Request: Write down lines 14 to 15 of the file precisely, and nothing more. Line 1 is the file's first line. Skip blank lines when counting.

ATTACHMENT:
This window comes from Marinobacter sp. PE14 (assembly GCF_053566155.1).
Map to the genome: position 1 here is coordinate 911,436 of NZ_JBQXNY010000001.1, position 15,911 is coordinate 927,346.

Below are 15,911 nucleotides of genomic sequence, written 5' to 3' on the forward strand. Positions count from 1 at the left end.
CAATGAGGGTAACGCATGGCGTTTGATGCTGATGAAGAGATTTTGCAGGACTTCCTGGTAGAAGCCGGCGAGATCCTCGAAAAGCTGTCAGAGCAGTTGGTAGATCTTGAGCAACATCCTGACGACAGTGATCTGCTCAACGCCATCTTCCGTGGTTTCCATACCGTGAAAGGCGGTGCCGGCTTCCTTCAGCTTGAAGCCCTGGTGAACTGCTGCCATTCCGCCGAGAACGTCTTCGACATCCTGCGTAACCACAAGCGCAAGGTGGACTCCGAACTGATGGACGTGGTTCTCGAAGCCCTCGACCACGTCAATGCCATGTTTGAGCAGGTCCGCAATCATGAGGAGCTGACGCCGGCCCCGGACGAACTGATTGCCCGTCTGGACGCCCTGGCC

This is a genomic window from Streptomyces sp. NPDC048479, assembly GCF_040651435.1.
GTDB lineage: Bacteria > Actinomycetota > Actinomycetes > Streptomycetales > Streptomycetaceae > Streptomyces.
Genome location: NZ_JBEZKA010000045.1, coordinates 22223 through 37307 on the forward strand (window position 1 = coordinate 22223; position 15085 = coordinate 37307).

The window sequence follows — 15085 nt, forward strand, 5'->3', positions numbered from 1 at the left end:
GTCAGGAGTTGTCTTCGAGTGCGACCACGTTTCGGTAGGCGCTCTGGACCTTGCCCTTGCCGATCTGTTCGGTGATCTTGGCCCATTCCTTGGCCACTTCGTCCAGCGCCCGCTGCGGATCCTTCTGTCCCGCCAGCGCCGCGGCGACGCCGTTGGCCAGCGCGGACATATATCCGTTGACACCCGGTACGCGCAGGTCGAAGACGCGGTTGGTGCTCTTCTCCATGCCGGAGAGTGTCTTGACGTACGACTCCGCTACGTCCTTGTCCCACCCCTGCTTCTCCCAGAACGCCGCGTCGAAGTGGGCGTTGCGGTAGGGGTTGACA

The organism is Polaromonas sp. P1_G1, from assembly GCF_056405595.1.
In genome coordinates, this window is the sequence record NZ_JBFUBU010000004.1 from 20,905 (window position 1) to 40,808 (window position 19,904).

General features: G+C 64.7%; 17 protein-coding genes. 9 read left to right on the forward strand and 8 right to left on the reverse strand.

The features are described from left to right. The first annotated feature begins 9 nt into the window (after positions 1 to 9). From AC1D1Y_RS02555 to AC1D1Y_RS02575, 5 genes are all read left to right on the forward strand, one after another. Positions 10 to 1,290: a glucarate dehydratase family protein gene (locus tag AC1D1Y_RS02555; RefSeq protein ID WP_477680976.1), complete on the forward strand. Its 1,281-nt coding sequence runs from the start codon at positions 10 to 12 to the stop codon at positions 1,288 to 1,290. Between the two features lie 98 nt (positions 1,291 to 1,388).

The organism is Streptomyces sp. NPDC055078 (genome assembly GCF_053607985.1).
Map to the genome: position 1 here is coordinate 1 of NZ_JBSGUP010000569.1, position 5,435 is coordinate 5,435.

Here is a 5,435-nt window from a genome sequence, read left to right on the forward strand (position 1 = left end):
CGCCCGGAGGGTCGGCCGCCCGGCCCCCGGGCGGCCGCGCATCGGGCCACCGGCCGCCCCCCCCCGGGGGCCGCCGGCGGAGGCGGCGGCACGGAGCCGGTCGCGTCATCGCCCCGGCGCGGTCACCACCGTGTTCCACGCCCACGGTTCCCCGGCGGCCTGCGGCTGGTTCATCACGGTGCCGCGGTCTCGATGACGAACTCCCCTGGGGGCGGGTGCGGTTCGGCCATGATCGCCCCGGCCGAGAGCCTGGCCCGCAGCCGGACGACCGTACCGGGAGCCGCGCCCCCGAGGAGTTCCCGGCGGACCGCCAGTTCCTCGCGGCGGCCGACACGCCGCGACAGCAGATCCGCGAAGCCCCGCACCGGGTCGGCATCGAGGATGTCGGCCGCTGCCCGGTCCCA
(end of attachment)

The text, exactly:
The organism is Streptomyces sp. NPDC055078 (genome assembly GCF_053607985.1).
Map to the genome: position 1 here is coordinate 1 of NZ_JBSGUP010000569.1, position 5,435 is coordinate 5,435.